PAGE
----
Sonata No. 2 for Cello and Piano (2001) was written for the American cellist Nicolas Photinos, who is a member of the Chicago-based new music ensemble Eighth Blackbird. Subtitled Departure, or in Chinese, Shi, the piece takes its inspiration from a line of poetry by the Song Dynasty poet, Su Dongpo. The line of verse roughly translates as "From here and now, I shall depart with my little boat, for the rest of my life, on the sea I would float". Though written in five movements, the work has a sense of unbroken continuity, resembling what is called Chi in Chinese art. The first, third, and fifth movements are based on the same material, a tune of innocent simplicity and melancholy, which I call "the theme of parting". It is stated first by the solo cello in the first movement, followed by piano solo in the third movement Intermezzo, and finally by both instruments in the last movement. Each of the statements is treated differently and possesses a unique atmosphere, which suggests that while the words of each departure remain more or less the same, the emotional state varies. The word "departure" can be interpreted as an ending as well as a beginning. My work explores this double meaning in its structure and treatment of melodic and rhythmic materials, as well as in its overall mood. At the end of the piece, as the notes from the cello's ostinato figure gradually ebb away and only two pitches (G and A) remain, the music returns to its beginning. Nicolas Photinos and I gave the first performance of this work in the Cincinnati New Music Festival in summer 2001.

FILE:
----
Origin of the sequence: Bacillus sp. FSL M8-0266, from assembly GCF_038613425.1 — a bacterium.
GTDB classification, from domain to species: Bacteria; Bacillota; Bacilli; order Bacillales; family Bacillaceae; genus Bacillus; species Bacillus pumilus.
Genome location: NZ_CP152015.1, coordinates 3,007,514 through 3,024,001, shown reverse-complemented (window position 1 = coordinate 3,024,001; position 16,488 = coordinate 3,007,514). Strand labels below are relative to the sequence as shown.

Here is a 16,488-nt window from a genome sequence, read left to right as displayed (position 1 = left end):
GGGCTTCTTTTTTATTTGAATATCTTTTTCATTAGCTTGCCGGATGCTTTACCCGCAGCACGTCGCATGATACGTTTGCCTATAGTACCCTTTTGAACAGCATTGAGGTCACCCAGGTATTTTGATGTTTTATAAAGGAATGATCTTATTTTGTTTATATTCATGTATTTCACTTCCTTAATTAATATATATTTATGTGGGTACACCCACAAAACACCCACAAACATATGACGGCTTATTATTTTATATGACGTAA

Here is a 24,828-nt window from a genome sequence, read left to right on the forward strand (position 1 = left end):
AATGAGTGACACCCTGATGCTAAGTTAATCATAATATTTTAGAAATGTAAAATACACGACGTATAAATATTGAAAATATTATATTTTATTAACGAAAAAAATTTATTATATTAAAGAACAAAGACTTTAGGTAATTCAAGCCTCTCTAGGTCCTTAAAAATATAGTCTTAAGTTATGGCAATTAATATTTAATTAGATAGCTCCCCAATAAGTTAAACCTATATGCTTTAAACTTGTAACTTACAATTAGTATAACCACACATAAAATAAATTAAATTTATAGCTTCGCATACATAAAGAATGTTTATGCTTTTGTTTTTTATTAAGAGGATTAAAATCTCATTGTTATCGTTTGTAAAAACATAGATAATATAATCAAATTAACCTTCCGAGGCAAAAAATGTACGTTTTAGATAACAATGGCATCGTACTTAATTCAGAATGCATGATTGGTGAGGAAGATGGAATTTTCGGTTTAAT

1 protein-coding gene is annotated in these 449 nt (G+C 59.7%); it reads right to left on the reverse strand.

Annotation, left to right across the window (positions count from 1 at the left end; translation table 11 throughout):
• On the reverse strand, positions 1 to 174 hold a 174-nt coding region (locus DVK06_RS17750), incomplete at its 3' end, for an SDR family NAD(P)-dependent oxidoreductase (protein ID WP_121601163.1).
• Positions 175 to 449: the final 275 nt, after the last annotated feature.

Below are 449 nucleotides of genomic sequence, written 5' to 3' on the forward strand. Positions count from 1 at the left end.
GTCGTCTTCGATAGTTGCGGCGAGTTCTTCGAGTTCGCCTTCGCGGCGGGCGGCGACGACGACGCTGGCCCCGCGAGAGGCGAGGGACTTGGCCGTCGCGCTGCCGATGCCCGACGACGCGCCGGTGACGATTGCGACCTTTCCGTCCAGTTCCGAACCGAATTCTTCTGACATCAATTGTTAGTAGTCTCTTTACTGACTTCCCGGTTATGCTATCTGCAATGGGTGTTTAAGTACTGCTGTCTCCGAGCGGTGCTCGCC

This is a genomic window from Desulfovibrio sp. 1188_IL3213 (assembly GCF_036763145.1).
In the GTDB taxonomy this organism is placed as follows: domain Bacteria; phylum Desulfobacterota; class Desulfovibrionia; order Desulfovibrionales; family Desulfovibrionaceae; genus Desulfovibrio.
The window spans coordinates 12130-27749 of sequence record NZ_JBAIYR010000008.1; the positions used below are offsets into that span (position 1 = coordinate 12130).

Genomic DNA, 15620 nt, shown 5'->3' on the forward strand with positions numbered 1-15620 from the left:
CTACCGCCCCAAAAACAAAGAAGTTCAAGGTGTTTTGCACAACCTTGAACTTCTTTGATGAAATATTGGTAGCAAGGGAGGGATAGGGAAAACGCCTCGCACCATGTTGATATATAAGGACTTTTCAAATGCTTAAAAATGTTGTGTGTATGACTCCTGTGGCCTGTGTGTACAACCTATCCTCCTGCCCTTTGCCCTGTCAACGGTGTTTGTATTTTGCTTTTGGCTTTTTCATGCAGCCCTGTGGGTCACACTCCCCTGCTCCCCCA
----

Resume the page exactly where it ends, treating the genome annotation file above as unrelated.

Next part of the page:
Two Soviet Love Songs for Vocalizing Pianist were composed in December 2003. The idiosyncratic mannerisms of performers have long fascinated me. Often I find myself guilty of habits potentially disturbing a performance. The unconscious movements or noises one makes while performing, however, are inevitable and, perhaps, better not to be avoided. They are there for a good reason. It would be unthinkable if Glenn Gould were asked to play without humming or gesticulating. In fact these two pieces were inspired to some extent by watching a video tape of Gould's performance, as well as hearing the composer-pianist Frederic Rzewski performing his The Road. The pieces were originally meant for the private entertainment of accomplished pianists who also like to sing, but, as I played them after their completion, I felt that their theatricality seems to demand an audience.

The two Soviet tunes are something I grew up with. They are still extremely popular in China and often heard in karaoke houses. In Katyusha, besides the tune itself, I also quote Shostakovich's Tenth Symphony (the Scherzo movement) as well as a familiar American show-tune which Shostakovich himself once arranged for orchestra.

Gao Ping